Another critical component is appearing natural. Daisy McAndrew, the former chief political correspondent of ITV, encourages using one word over two when possible, as well as refraining from over-emphasising movements. Waving your hands around too much will only cause you to resemble an air traffic controller so, instead, limit their use to emphasising your punchline, almost "to let the audience know when you're finished or expecting applause - they aren't mind readers after all".
Being emphatic and commanding, however, does not mean being aggressive, especially while partaking in a panel discussion. Daisy explains how "you should never block someone else from seeing other panellists - this looks boorish". In the context of politicians, she advises against the patronising 'hand on opponent's upper arm' move if you disagree with something: resorting to belittling tactics will be distasteful to your audience and make you seem out of your comfort zone.
One area that politicians do seem to excel in is the appropriate use (or rather non-use) of slides. "Don't stand behind a large lectern with a laptop screen", asserts David Lammy. "PowerPoint presentations should illustrate the speech - they shouldn't be the speech". Gilan Gork, a professional mentalist, goes further: "It is in my interest to keep the audience focussed on my body language. I keep my slides extremely simple with very little text on screen unless absolutely necessary. This helps to keep my audience's eyes on me".
Make sure to own the stage by moving around in a confident and disciplined manner. As Jez Rose puts it: "Being conscious of when you move, and why, is where it all starts - and ends!" Avoid flailing arms, aimless walking, or odd stances. You don't want to be madly scooting from one end of the stage to the other, advises Kevin Dutton. Equally, however, you shouldn't be rooted to the spot, and Daisy McAndrew endorses looking around the audience as much as possible lest you appear to be a frightened rabbit.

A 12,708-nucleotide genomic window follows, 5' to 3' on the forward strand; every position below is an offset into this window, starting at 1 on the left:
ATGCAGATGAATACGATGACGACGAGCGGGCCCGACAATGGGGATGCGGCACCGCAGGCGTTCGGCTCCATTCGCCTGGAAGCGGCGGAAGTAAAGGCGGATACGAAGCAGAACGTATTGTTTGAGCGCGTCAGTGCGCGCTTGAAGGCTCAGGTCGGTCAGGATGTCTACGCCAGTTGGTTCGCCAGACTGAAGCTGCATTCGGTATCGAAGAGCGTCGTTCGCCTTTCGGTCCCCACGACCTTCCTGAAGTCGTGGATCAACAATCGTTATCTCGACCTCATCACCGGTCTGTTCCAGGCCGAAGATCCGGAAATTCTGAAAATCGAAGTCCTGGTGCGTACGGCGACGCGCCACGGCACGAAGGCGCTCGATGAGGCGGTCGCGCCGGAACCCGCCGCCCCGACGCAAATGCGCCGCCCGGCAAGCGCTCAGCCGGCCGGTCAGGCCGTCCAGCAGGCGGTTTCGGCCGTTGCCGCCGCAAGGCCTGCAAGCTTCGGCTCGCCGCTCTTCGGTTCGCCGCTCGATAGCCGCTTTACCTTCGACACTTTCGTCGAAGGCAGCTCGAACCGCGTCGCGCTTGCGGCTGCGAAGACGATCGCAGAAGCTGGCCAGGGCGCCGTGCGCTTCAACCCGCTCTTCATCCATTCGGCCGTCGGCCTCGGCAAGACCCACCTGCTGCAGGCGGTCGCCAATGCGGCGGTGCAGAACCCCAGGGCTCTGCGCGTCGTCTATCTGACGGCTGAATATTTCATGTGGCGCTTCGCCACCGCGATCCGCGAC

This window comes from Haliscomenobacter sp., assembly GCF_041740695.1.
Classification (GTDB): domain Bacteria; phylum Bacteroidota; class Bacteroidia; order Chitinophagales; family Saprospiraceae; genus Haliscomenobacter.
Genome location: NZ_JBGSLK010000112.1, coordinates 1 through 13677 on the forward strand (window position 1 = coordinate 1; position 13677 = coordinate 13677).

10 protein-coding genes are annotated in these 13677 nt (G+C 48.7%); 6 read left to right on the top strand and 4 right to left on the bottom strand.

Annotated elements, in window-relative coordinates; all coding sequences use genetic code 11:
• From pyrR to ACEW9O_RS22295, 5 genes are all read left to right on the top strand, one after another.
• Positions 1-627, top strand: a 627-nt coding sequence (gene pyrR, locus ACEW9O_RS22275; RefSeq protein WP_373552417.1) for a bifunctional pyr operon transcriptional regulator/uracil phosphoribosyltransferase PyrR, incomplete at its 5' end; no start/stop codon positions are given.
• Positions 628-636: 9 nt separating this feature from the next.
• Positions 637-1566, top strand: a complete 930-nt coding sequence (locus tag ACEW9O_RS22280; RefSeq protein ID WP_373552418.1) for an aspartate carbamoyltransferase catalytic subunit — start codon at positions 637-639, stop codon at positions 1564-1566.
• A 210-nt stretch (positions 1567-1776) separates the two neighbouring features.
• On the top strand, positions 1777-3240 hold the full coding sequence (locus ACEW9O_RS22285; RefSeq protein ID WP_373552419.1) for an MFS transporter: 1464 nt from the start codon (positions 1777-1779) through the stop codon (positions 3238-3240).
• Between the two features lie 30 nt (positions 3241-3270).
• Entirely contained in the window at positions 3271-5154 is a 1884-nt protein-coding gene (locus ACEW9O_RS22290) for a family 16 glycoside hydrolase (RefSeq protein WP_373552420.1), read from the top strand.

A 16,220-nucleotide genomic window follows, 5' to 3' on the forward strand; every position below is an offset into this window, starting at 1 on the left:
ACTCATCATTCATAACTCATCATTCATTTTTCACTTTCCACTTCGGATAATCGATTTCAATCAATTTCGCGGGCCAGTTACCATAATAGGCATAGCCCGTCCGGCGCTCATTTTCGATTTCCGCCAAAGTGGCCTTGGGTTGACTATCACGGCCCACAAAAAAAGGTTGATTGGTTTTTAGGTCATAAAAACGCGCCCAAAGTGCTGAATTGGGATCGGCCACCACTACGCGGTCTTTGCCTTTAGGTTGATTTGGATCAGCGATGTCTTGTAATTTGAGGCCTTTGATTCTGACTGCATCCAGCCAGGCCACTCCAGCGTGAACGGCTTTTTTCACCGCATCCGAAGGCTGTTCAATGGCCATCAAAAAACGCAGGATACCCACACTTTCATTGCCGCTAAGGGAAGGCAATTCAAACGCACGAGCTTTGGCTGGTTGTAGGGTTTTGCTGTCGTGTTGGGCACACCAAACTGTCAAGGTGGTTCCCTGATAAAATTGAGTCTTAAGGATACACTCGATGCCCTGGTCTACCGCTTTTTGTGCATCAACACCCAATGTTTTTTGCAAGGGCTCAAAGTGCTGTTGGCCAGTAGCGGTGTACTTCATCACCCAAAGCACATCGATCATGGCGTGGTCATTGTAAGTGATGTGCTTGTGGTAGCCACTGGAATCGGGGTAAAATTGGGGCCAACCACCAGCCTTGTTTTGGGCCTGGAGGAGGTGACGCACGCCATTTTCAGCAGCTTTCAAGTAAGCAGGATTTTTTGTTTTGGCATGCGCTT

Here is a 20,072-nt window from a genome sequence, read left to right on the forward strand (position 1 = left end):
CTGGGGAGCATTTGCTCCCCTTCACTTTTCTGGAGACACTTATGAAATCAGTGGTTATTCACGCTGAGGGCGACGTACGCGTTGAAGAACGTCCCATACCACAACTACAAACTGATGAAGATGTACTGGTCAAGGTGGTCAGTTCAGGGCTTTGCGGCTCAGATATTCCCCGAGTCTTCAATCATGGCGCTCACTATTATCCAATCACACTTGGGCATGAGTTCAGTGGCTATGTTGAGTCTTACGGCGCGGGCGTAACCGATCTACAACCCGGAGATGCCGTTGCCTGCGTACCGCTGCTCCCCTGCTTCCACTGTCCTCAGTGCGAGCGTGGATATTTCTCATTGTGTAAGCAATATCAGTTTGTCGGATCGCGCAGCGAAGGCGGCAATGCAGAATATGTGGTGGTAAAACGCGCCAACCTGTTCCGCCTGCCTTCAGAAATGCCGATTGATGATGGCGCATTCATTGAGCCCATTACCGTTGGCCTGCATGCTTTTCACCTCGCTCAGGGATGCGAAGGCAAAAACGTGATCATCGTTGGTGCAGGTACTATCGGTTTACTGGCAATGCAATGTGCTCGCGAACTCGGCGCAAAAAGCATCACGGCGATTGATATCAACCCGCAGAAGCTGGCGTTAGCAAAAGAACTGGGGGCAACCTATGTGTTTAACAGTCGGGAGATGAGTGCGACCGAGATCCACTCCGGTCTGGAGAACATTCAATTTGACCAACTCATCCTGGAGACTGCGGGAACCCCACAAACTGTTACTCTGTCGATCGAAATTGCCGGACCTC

These body language theories and techniques, observed and tested in the field by experts and political speakers themselves, are largely consistent. They also reveal that, while those presenting in the world of politics can be coached to deliver the right message through their body language, authenticity definitely trumps training.
Looking back at the EU referendum for a case in point, it can be argued that the Remain campaign lost because they did not connect with the voters - both in terms of the messages and, more importantly in my opinion, how they were delivered. By contrast, key political figures on the Leave side were able to create that fundamental connection, and the messages conveyed in their actions meant that the perceived results were never going to be as clear as some thought. There are broad similarities in the campaigns for the US elections ahead in terms of how well Hilary Clinton and Donald Trump are able to access the emotional side of their audiences. When you take the body language points above into consideration, the successes and problems experienced by the respective candidates, and anyone operating on the political speaking circuit, become all the more apparent.Suggest a correction